(b.)  My former employer has been having regular communications with the Department of Psychiatry, George Washington University Medical Center, where I am currently in therapy.  My treating psychiatrist, Dr. Pitts, denies that such communications are going on.

(c.)  My former employer had an informal agreement with the former manager of my apartment building, Ms. Elayne Wranik, whereby the manager would inspect my apartment daily, without my consent, and report her findings back to my employer.

(d.)  My former employer, without my consent, gained access to my apartment on January 2, 1990, prepared a video-tape of my apartment, and sent a copy of the video-tape to my sister.

(e.)  My former employer has had regular and frequent communications with my sister, Mrs. Estelle Jacobson (609 727-3295).  I believe that the communications began in about late October 1988 and continue to the present.  My sister denies ever having communicated with my former employer.

(f.)  My former employer has submitted a copy of my autobiography to various experts including Professors Peter Gay at Yale, Fritz Stern at Columbia, and Harold Blum [sic, should read "Bloom"] at New York University and Yale.  I believe that my former employer has also consulted and submitted a copy of my autobiography to Dr. Ernst Ticho and Dr. Gerald Post, two local psychiatrists, as well as Dr. Anthony Storr, a psychiatrist in the United Kingdom.  (I provided a copy of the autobiography to my current treating psychiatrist, Dr. Pitts.)  I also believe that Mr. Robert Strauss, a founding partner of the firm and former U.S. Ambassador to Russia, gave a copy of my autobiography to former U.S. Secretary of State, James Baker in June 1991.

(g.) My former employer arranged, without my knowledge or consent, to have an Akin Gump supervisory employee, John D. Neary, consult with one of my former psychiatrists, Dr. Stanley Palombo, on April 16, 1990. My belief has not been confirmed.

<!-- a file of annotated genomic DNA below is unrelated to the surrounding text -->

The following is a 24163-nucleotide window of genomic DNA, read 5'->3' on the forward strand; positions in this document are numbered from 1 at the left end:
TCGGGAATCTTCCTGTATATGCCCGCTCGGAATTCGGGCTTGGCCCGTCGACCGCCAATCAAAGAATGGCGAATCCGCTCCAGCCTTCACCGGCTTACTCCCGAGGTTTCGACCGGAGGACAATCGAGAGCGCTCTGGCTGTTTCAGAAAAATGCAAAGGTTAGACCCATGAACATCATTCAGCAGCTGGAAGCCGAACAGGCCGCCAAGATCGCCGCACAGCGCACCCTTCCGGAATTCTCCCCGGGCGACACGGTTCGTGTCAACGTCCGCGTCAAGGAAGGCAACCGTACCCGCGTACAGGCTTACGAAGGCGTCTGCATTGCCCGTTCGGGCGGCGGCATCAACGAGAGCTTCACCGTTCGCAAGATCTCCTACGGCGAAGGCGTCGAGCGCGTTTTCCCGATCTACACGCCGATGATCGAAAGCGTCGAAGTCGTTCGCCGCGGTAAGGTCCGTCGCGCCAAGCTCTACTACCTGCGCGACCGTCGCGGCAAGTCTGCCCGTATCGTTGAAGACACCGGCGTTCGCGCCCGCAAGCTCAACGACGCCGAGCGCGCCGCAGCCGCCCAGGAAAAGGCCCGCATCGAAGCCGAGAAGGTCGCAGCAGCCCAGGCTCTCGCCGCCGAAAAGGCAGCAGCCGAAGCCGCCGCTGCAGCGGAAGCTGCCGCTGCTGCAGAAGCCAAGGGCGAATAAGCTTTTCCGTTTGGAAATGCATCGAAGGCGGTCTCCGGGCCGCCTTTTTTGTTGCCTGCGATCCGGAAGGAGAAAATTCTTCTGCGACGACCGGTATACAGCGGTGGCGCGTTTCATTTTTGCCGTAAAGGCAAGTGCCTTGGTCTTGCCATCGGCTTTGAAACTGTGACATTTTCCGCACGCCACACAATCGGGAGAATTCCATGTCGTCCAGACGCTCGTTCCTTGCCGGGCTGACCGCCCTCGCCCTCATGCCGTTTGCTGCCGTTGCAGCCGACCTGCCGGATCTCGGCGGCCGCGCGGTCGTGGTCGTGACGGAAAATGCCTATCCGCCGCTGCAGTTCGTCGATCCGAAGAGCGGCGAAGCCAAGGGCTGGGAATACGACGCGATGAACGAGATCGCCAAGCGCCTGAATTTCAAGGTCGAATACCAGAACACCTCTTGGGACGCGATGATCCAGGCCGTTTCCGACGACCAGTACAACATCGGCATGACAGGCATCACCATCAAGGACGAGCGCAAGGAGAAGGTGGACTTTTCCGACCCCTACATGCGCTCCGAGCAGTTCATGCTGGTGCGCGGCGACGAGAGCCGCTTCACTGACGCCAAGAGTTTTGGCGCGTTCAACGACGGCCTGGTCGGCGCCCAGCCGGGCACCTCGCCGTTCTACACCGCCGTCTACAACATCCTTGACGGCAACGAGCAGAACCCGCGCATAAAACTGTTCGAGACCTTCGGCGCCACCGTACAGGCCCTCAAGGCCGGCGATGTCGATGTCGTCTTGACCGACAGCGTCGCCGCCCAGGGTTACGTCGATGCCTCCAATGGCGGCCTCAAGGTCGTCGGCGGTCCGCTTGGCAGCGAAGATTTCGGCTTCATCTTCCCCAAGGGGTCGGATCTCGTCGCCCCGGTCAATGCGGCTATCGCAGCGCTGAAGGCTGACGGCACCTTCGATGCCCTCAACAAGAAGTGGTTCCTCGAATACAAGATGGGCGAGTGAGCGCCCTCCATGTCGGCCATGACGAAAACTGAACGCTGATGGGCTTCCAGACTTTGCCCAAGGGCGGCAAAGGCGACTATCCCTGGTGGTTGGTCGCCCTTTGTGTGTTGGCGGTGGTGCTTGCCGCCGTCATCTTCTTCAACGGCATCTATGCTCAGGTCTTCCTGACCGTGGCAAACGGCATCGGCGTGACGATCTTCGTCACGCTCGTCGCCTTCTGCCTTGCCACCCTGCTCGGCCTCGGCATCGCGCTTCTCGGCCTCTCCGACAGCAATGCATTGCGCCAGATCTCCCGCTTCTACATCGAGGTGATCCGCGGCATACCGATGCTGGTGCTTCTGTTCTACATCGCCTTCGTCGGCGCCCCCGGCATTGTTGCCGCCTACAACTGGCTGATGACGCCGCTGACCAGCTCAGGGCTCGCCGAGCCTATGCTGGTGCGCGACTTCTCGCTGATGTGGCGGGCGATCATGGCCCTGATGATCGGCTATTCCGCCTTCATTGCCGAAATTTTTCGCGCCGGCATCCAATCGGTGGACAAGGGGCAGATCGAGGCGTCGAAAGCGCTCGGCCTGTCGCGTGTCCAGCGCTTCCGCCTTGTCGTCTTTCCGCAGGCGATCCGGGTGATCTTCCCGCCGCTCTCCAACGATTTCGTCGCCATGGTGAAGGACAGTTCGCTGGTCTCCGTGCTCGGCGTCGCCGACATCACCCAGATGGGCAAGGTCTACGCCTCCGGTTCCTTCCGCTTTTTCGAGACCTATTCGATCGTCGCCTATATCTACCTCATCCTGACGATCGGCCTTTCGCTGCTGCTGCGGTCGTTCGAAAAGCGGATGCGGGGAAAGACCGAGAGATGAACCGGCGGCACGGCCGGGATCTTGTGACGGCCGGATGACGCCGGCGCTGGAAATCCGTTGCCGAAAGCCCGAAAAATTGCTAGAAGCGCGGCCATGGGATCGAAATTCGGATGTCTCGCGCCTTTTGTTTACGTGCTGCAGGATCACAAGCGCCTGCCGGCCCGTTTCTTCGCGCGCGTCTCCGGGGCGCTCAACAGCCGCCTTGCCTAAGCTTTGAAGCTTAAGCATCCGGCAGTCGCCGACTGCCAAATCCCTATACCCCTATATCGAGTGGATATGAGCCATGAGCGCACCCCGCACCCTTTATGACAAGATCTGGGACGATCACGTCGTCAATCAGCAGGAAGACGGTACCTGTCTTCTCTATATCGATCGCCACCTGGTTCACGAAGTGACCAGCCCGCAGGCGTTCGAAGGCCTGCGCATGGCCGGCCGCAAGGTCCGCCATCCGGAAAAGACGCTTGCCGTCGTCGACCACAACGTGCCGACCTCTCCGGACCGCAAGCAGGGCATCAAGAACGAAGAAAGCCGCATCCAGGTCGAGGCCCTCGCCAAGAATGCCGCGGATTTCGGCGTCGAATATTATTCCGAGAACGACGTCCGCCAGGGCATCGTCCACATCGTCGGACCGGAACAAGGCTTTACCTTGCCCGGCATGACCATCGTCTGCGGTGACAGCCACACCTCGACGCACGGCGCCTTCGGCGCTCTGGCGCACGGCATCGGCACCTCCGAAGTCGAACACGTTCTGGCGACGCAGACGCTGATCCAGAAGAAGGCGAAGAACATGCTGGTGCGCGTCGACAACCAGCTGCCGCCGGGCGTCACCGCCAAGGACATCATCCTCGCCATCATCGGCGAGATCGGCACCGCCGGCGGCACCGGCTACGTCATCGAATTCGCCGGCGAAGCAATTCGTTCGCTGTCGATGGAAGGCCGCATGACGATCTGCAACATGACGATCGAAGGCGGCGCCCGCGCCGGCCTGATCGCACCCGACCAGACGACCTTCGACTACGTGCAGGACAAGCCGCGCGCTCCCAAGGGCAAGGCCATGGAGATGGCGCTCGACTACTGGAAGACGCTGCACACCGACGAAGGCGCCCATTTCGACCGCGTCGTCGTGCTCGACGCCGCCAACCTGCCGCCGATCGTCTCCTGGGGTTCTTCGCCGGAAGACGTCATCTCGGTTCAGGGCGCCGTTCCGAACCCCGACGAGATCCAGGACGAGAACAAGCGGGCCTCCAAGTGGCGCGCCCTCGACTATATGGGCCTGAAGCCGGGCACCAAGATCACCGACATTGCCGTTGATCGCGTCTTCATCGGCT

(h.) My former employer shared with supervisory employees confidential mental health information obtained from various mental health professionals whom I consulted. I believe that these supervisory employees proceeded to use the confidential mental health information to harass me.

8. I believe that during the entire period of my employment I was harassed daily by co-workers, supervisory personnel, and attorneys at Akin Gump. Management was unable to substantiate my allegations of harassment and contends that my ideation is dominated by paranoid “ideas of reference” that are the product of a serious mental disorder that renders me potentially violent (or violent) and presumably, in my former employer’s opinion, unemployable.


Gary Freedman said...

I never said I was disabled. "That's what THEY said."

Gary Freedman said...

A stunning coincidence:

1. In early August 1990 I formed the unsubstantiated (paranoid) belief that Akin Gump managers submitted a copy of my autobiography (The Caliban Complex) to Dr. Ernst Ticho. I believe Dr. Ticho told Akin Gump managers about me, "He did a good job."

2. My paranoid belief is memorialized in a statement I submitted to the U.S. Social Secuity Administration in April 1993 in support of my disability claim.

3. It was only later (May 1993) that Akin Gump's managers disclosed for the first time that they consulted Ernst Ticho's wife, Gertrude Ticho, M.D. in connection with the firm's decision to terminate me in October 1991.

It is nothing short of uncanny that I would have formed a paranoid belief about Ernst Ticho in August 1990 (as memorialized in April 1993) -- and only later (May 1993) did Akin Gump disclose that it in fact spoke to Ernst Ticho's wife, Gertrude Ticho: and further, that Gertrude Ticho was a personal friend of Akin Gump manager Malcolm Lassman.